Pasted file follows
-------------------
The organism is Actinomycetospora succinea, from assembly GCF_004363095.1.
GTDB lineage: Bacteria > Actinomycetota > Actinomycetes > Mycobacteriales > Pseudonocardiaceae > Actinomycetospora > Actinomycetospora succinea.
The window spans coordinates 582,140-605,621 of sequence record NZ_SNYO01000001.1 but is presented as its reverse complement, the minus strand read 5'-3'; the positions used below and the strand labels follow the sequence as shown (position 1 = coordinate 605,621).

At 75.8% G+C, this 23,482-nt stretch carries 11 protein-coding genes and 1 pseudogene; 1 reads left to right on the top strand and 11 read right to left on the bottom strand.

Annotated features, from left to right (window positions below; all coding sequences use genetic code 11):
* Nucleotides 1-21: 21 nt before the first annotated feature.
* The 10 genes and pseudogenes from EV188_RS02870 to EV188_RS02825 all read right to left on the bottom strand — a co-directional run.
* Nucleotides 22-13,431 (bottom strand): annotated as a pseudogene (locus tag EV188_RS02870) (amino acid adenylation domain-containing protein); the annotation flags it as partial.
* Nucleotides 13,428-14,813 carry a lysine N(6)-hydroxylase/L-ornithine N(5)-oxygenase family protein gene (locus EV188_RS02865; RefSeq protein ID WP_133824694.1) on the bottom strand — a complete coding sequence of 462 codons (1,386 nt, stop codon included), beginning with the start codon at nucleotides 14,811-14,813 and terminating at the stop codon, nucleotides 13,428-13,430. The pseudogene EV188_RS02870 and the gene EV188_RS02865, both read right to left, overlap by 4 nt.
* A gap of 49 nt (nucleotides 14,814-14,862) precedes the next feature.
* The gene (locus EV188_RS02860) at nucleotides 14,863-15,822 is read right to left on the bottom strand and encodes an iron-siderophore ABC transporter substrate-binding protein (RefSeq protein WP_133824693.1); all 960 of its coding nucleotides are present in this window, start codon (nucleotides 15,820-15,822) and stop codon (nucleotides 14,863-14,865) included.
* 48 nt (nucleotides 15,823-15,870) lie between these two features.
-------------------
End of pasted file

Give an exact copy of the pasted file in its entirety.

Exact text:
The organism is Actinomycetospora succinea, from assembly GCF_004363095.1.
GTDB lineage: Bacteria > Actinomycetota > Actinomycetes > Mycobacteriales > Pseudonocardiaceae > Actinomycetospora > Actinomycetospora succinea.
The window spans coordinates 582,140-605,621 of sequence record NZ_SNYO01000001.1 but is presented as its reverse complement, the minus strand read 5'-3'; the positions used below and the strand labels follow the sequence as shown (position 1 = coordinate 605,621).

At 75.8% G+C, this 23,482-nt stretch carries 11 protein-coding genes and 1 pseudogene; 1 reads left to right on the top strand and 11 read right to left on the bottom strand.

Annotated features, from left to right (window positions below; all coding sequences use genetic code 11):
* Nucleotides 1-21: 21 nt before the first annotated feature.
* The 10 genes and pseudogenes from EV188_RS02870 to EV188_RS02825 all read right to left on the bottom strand — a co-directional run.
* Nucleotides 22-13,431 (bottom strand): annotated as a pseudogene (locus tag EV188_RS02870) (amino acid adenylation domain-containing protein); the annotation flags it as partial.
* Nucleotides 13,428-14,813 carry a lysine N(6)-hydroxylase/L-ornithine N(5)-oxygenase family protein gene (locus EV188_RS02865; RefSeq protein ID WP_133824694.1) on the bottom strand — a complete coding sequence of 462 codons (1,386 nt, stop codon included), beginning with the start codon at nucleotides 14,811-14,813 and terminating at the stop codon, nucleotides 13,428-13,430. The pseudogene EV188_RS02870 and the gene EV188_RS02865, both read right to left, overlap by 4 nt.
* A gap of 49 nt (nucleotides 14,814-14,862) precedes the next feature.
* The gene (locus EV188_RS02860) at nucleotides 14,863-15,822 is read right to left on the bottom strand and encodes an iron-siderophore ABC transporter substrate-binding protein (RefSeq protein WP_133824693.1); all 960 of its coding nucleotides are present in this window, start codon (nucleotides 15,820-15,822) and stop codon (nucleotides 14,863-14,865) included.
* 48 nt (nucleotides 15,823-15,870) lie between these two features.